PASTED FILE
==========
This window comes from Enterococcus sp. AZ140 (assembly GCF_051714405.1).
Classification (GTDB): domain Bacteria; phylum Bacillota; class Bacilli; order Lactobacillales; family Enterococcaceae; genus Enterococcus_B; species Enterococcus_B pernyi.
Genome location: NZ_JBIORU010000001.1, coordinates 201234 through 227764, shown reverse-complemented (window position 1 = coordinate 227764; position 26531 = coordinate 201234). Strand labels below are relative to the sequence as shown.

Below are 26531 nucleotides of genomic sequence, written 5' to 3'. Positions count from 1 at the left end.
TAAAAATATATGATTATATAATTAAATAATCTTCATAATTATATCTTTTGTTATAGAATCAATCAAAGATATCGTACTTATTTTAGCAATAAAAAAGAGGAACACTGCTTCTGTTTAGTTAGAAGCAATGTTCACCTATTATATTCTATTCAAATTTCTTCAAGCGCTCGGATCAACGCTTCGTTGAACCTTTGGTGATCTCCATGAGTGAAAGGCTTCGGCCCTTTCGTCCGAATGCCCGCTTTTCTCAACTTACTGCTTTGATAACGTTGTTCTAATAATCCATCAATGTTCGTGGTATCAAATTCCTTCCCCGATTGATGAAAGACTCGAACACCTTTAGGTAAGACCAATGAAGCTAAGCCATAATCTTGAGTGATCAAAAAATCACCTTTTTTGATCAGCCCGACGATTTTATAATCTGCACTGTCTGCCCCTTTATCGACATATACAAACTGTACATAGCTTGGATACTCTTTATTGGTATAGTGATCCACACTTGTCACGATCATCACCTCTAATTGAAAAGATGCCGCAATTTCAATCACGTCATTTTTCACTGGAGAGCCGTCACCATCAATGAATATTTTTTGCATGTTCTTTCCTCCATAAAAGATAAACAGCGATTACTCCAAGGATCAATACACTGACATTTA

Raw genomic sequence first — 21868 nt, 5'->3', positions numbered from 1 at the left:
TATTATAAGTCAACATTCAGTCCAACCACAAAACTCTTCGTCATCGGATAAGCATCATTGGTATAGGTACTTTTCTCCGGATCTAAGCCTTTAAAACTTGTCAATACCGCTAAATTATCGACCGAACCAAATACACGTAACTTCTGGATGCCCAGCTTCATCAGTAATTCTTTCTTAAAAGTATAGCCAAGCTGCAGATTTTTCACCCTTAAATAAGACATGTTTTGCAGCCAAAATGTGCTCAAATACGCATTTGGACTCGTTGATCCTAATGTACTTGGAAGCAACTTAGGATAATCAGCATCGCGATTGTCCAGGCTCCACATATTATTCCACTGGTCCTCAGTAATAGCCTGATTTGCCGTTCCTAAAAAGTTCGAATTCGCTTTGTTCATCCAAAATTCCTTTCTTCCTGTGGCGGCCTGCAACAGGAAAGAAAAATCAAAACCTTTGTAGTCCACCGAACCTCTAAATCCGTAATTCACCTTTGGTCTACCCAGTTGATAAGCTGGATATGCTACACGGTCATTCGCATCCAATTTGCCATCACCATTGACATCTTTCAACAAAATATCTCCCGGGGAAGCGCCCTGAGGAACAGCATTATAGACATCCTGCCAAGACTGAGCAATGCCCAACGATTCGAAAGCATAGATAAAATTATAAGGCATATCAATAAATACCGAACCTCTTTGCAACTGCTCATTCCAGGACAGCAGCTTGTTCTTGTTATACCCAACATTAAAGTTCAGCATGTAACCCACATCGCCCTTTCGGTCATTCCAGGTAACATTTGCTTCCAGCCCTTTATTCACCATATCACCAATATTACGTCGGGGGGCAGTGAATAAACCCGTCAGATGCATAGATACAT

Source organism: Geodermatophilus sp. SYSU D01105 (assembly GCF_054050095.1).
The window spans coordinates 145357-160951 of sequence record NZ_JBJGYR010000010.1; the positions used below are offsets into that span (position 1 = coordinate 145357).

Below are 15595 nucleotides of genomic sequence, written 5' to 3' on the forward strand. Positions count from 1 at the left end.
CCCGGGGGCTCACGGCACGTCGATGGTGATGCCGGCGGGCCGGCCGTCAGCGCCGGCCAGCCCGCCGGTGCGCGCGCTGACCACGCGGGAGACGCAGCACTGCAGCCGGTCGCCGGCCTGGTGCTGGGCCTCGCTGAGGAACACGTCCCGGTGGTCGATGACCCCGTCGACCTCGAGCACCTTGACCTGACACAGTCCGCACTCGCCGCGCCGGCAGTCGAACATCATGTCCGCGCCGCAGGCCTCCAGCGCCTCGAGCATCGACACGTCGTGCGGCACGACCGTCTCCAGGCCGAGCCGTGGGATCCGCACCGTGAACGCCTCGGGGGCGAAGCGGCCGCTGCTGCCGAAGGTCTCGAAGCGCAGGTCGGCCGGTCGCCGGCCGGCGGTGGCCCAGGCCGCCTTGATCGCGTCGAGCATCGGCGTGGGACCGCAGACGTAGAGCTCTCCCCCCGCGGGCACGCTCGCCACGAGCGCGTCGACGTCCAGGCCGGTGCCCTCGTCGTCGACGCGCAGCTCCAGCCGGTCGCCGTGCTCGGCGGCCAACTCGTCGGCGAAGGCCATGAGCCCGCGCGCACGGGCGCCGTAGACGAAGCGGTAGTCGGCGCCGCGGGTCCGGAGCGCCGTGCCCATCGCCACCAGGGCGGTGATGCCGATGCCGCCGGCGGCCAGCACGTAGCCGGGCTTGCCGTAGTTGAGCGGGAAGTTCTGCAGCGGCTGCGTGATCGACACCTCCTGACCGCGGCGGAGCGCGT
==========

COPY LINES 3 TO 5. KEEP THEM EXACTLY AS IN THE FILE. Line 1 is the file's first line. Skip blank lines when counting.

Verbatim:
Genome location: NZ_JBIORU010000001.1, coordinates 201234 through 227764, shown reverse-complemented (window position 1 = coordinate 227764; position 26531 = coordinate 201234). Strand labels below are relative to the sequence as shown.

Below are 26531 nucleotides of genomic sequence, written 5' to 3'. Positions count from 1 at the left end.
TAAAAATATATGATTATATAATTAAATAATCTTCATAATTATATCTTTTGTTATAGAATCAATCAAAGATATCGTACTTATTTTAGCAATAAAAAAGAGGAACACTGCTTCTGTTTAGTTAGAAGCAATGTTCACCTATTATATTCTATTCAAATTTCTTCAAGCGCTCGGATCAACGCTTCGTTGAACCTTTGGTGATCTCCATGAGTGAAAGGCTTCGGCCCTTTCGTCCGAATGCCCGCTTTTCTCAACTTACTGCTTTGATAACGTTGTTCTAATAATCCATCAATGTTCGTGGTATCAAATTCCTTCCCCGATTGATGAAAGACTCGAACACCTTTAGGTAAGACCAATGAAGCTAAGCCATAATCTTGAGTGATCAAAAAATCACCTTTTTTGATCAGCCCGACGATTTTATAATCTGCACTGTCTGCCCCTTTATCGACATATACAAACTGTACATAGCTTGGATACTCTTTATTGGTATAGTGATCCACACTTGTCACGATCATCACCTCTAATTGAAAAGATGCCGCAATTTCAATCACGTCATTTTTCACTGGAGAGCCGTCACCATCAATGAATATTTTTTGCATGTTCTTTCCTCCATAAAAGATAAACAGCGATTACTCCAAGGATCAATACACTGACATTTA